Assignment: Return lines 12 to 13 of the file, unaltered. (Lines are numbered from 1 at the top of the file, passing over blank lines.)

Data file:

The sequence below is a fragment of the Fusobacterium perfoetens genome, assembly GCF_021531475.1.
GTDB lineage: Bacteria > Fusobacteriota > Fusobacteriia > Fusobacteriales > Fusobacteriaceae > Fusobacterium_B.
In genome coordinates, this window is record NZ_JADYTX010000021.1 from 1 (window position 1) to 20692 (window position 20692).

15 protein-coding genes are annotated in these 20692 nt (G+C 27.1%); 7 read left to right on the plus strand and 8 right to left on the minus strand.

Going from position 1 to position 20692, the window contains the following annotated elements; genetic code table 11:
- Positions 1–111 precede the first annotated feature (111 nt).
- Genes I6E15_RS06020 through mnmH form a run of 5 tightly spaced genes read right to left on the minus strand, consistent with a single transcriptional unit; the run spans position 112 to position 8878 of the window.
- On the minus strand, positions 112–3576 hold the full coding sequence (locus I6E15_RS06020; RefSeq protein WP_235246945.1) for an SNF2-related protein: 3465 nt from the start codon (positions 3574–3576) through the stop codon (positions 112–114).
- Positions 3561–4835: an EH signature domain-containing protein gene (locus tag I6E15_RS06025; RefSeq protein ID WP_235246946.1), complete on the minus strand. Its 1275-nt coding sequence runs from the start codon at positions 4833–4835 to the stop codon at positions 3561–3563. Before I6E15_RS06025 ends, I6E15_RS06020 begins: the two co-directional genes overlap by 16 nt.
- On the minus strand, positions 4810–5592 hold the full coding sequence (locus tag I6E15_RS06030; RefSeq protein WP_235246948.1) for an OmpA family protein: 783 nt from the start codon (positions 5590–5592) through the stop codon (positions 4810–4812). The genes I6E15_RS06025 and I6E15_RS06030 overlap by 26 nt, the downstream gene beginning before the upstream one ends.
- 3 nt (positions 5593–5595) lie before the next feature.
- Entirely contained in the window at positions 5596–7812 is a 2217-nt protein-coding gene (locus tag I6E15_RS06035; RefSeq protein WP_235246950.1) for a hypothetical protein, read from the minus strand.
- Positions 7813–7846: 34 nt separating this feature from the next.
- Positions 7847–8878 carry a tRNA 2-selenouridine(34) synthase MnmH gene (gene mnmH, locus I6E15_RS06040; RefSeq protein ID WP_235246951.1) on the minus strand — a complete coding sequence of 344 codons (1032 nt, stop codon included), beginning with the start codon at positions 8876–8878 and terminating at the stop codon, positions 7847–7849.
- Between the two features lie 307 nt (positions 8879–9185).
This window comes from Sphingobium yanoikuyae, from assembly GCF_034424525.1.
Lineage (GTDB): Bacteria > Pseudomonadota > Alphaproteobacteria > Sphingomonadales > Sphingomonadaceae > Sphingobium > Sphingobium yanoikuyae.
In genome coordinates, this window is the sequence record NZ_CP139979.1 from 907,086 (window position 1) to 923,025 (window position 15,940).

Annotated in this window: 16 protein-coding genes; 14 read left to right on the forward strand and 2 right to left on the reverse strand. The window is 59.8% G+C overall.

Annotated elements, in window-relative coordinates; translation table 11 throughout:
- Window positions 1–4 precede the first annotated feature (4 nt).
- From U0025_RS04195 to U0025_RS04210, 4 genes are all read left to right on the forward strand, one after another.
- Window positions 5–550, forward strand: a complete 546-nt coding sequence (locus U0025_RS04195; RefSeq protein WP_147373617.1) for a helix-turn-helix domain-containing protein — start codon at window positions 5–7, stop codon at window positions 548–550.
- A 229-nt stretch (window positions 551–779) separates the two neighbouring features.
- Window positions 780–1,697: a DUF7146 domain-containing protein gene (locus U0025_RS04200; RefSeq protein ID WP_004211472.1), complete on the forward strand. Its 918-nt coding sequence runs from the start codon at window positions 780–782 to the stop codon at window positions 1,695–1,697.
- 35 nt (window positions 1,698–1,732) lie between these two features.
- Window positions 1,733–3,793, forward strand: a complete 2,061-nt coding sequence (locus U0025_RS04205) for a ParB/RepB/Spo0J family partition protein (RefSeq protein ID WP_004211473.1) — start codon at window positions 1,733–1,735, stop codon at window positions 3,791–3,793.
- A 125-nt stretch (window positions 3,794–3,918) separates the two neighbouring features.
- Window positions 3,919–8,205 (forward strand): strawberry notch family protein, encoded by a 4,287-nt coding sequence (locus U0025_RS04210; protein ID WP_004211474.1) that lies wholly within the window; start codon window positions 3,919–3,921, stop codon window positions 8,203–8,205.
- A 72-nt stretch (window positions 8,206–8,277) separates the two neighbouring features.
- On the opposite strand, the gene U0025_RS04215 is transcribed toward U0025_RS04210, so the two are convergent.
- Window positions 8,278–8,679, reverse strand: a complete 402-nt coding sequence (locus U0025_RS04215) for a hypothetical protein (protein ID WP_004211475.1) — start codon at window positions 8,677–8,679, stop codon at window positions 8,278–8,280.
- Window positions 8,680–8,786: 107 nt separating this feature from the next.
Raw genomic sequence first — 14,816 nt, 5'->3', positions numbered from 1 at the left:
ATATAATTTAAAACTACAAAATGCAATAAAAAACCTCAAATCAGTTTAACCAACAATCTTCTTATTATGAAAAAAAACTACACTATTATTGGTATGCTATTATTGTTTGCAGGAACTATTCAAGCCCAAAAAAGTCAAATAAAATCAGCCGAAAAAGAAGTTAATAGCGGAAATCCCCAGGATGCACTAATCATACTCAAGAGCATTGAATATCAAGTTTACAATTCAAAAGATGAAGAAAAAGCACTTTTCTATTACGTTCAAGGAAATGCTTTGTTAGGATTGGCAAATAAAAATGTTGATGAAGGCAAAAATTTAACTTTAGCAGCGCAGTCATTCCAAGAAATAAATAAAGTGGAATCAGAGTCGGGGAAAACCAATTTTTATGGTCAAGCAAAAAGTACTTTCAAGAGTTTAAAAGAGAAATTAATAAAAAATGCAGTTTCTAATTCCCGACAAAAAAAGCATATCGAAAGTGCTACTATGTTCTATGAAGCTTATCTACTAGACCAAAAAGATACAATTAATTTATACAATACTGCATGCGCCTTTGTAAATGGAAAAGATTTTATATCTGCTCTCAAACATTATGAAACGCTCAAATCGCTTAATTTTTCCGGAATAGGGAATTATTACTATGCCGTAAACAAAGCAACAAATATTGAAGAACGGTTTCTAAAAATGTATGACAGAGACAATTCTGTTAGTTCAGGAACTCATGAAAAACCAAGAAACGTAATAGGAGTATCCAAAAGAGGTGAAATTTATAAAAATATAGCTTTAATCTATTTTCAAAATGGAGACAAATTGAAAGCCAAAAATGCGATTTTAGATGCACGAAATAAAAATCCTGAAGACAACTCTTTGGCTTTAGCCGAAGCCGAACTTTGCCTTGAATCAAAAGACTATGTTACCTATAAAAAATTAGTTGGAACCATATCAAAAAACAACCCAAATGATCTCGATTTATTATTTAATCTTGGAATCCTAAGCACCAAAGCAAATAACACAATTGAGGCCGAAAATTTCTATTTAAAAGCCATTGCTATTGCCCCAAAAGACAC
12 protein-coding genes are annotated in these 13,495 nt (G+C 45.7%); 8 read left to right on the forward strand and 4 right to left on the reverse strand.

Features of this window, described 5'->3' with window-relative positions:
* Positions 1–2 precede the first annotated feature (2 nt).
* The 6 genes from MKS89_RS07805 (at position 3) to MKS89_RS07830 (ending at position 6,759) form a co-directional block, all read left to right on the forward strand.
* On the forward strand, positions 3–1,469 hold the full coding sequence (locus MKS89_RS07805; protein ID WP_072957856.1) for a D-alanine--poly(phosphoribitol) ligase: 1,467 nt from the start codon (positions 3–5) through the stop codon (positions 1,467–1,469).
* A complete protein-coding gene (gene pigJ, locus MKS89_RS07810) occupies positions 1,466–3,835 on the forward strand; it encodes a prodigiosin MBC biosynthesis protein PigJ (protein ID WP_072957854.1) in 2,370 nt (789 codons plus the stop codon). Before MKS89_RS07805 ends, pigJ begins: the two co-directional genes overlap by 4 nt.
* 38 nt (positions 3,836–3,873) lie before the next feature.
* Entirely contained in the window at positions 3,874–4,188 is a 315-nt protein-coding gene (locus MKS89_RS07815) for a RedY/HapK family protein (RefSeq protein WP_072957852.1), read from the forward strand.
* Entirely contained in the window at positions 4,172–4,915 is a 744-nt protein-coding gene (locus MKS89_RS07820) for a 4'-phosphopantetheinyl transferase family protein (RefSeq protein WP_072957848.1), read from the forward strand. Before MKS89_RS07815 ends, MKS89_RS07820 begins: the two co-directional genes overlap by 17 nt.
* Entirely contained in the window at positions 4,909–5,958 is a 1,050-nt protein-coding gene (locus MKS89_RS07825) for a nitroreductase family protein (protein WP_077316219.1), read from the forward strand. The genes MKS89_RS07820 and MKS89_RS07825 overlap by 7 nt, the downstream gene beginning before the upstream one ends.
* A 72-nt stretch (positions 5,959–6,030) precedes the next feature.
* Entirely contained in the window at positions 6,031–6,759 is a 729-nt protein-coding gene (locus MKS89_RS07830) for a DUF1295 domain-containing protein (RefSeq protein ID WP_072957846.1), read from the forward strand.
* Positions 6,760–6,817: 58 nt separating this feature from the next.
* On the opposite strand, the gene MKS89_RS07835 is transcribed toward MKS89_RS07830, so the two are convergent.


- Entirely contained in the window at positions 5596–7812 is a 2217-nt protein-coding gene (locus tag I6E15_RS06035; RefSeq protein WP_235246950.1) for a hypothetical protein, read from the minus strand.
- Positions 7813–7846: 34 nt separating this feature from the next.